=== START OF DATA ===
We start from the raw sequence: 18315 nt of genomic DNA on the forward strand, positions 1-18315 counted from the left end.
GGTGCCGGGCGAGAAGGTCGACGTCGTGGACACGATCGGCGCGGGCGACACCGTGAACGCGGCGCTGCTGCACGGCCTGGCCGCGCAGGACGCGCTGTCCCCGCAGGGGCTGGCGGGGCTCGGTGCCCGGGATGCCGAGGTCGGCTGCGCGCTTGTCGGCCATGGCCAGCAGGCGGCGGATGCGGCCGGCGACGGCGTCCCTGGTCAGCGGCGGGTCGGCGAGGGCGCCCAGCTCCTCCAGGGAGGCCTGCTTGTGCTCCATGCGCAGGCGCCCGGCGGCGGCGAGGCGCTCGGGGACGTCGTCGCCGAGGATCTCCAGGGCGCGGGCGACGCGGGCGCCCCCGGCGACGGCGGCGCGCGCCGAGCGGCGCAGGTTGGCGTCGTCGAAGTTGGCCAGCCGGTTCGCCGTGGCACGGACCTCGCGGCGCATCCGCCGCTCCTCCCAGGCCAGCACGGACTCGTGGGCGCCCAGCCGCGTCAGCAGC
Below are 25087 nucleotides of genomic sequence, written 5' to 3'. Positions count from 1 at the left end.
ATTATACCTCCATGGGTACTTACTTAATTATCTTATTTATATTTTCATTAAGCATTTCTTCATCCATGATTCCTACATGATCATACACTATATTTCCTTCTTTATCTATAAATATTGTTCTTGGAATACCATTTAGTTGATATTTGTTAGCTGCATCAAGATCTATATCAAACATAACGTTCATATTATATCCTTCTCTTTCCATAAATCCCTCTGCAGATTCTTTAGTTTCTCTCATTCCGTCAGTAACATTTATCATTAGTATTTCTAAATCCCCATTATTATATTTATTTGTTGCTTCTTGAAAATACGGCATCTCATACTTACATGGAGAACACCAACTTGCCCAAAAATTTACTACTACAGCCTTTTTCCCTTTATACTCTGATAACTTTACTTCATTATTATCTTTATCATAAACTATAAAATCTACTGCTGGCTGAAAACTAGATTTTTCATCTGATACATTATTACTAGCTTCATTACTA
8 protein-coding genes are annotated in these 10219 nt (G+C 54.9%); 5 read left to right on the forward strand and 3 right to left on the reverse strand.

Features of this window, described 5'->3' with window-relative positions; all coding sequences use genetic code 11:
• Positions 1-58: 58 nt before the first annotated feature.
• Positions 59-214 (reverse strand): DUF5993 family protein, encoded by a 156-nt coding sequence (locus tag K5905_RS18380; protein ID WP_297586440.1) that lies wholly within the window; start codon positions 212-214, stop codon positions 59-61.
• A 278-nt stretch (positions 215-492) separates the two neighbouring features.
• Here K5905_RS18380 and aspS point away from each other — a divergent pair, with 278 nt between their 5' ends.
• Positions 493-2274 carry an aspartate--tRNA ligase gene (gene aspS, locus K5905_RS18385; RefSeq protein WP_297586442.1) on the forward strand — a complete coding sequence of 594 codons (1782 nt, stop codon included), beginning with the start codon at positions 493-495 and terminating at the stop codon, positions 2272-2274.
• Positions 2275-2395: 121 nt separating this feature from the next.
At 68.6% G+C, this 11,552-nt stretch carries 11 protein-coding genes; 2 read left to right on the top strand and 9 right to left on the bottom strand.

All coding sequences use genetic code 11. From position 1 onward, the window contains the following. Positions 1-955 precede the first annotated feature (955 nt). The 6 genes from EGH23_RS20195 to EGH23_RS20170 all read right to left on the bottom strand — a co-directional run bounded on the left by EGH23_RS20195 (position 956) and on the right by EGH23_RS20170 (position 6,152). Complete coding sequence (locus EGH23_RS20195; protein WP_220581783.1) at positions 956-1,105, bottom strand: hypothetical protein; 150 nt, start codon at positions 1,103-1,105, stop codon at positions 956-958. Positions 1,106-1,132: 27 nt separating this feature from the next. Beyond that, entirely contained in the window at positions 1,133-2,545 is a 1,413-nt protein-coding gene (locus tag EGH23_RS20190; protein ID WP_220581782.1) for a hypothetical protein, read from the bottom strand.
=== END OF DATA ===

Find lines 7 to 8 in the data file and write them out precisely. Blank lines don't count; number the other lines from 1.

• Positions 1-58: 58 nt before the first annotated feature.
• Positions 59-214 (reverse strand): DUF5993 family protein, encoded by a 156-nt coding sequence (locus tag K5905_RS18380; protein ID WP_297586440.1) that lies wholly within the window; start codon positions 212-214, stop codon positions 59-61.